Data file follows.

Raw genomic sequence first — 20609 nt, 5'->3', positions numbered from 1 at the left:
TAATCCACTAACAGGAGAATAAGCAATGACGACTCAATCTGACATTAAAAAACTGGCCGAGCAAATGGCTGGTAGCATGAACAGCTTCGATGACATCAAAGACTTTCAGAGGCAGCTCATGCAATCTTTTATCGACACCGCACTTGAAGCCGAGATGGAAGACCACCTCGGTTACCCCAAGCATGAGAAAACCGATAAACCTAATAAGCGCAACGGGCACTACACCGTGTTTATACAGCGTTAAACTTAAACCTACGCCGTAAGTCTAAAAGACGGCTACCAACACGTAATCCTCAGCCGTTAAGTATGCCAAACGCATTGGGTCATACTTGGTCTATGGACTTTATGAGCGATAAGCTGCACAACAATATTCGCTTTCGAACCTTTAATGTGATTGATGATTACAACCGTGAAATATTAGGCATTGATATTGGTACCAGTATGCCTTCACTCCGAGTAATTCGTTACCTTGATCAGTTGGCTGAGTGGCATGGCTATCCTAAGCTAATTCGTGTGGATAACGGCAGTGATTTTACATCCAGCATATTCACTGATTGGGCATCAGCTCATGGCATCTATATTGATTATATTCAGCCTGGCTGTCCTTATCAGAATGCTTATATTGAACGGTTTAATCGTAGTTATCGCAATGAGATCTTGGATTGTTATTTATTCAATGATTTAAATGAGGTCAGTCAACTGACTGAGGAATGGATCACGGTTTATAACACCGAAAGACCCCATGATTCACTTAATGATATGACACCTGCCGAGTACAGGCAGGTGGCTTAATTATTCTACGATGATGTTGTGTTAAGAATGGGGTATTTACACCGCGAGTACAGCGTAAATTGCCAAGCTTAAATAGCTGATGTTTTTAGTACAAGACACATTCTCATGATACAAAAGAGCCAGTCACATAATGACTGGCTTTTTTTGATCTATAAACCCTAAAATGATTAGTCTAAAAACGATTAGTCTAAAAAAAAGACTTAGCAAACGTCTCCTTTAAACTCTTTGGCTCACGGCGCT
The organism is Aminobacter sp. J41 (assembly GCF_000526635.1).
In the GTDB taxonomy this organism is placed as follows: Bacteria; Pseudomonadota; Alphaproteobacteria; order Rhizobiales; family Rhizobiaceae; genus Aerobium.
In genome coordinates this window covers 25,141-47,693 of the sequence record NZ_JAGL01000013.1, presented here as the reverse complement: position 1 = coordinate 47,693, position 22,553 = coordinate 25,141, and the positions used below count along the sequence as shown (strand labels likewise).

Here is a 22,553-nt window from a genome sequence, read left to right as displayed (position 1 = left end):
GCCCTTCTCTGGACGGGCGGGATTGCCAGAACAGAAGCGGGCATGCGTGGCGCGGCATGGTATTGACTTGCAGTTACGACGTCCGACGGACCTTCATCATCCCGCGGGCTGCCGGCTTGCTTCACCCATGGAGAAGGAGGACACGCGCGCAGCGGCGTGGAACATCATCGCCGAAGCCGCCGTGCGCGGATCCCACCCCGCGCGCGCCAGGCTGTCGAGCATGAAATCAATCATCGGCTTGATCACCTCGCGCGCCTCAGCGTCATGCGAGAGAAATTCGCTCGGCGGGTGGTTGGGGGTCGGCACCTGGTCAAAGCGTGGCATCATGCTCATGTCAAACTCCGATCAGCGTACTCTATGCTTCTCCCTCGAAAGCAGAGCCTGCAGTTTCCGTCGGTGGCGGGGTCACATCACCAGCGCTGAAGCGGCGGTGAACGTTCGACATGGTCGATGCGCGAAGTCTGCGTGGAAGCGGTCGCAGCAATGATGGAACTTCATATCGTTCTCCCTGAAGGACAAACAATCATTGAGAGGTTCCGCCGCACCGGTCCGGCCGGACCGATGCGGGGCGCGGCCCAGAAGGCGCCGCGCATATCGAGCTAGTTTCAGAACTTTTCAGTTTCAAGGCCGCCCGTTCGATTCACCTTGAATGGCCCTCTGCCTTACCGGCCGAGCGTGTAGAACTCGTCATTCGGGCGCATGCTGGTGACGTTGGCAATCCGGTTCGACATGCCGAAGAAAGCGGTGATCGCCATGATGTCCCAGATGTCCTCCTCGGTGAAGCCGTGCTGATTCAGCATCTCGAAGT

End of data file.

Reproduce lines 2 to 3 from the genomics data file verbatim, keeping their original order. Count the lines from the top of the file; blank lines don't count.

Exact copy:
TAATCCACTAACAGGAGAATAAGCAATGACGACTCAATCTGACATTAAAAAACTGGCCGAGCAAATGGCTGGTAGCATGAACAGCTTCGATGACATCAAAGACTTTCAGAGGCAGCTCATGCAATCTTTTATCGACACCGCACTTGAAGCCGAGATGGAAGACCACCTCGGTTACCCCAAGCATGAGAAAACCGATAAACCTAATAAGCGCAACGGGCACTACACCGTGTTTATACAGCGTTAAACTTAAACCTACGCCGTAAGTCTAAAAGACGGCTACCAACACGTAATCCTCAGCCGTTAAGTATGCCAAACGCATTGGGTCATACTTGGTCTATGGACTTTATGAGCGATAAGCTGCACAACAATATTCGCTTTCGAACCTTTAATGTGATTGATGATTACAACCGTGAAATATTAGGCATTGATATTGGTACCAGTATGCCTTCACTCCGAGTAATTCGTTACCTTGATCAGTTGGCTGAGTGGCATGGCTATCCTAAGCTAATTCGTGTGGATAACGGCAGTGATTTTACATCCAGCATATTCACTGATTGGGCATCAGCTCATGGCATCTATATTGATTATATTCAGCCTGGCTGTCCTTATCAGAATGCTTATATTGAACGGTTTAATCGTAGTTATCGCAATGAGATCTTGGATTGTTATTTATTCAATGATTTAAATGAGGTCAGTCAACTGACTGAGGAATGGATCACGGTTTATAACACCGAAAGACCCCATGATTCACTTAATGATATGACACCTGCCGAGTACAGGCAGGTGGCTTAATTATTCTACGATGATGTTGTGTTAAGAATGGGGTATTTACACCGCGAGTACAGCGTAAATTGCCAAGCTTAAATAGCTGATGTTTTTAGTACAAGACACATTCTCATGATACAAAAGAGCCAGTCACATAATGACTGGCTTTTTTTGATCTATAAACCCTAAAATGATTAGTCTAAAAACGATTAGTCTAAAAAAAAGACTTAGCAAACGTCTCCTTTAAACTCTTTGGCTCACGGCGCT
The organism is Aminobacter sp. J41 (assembly GCF_000526635.1).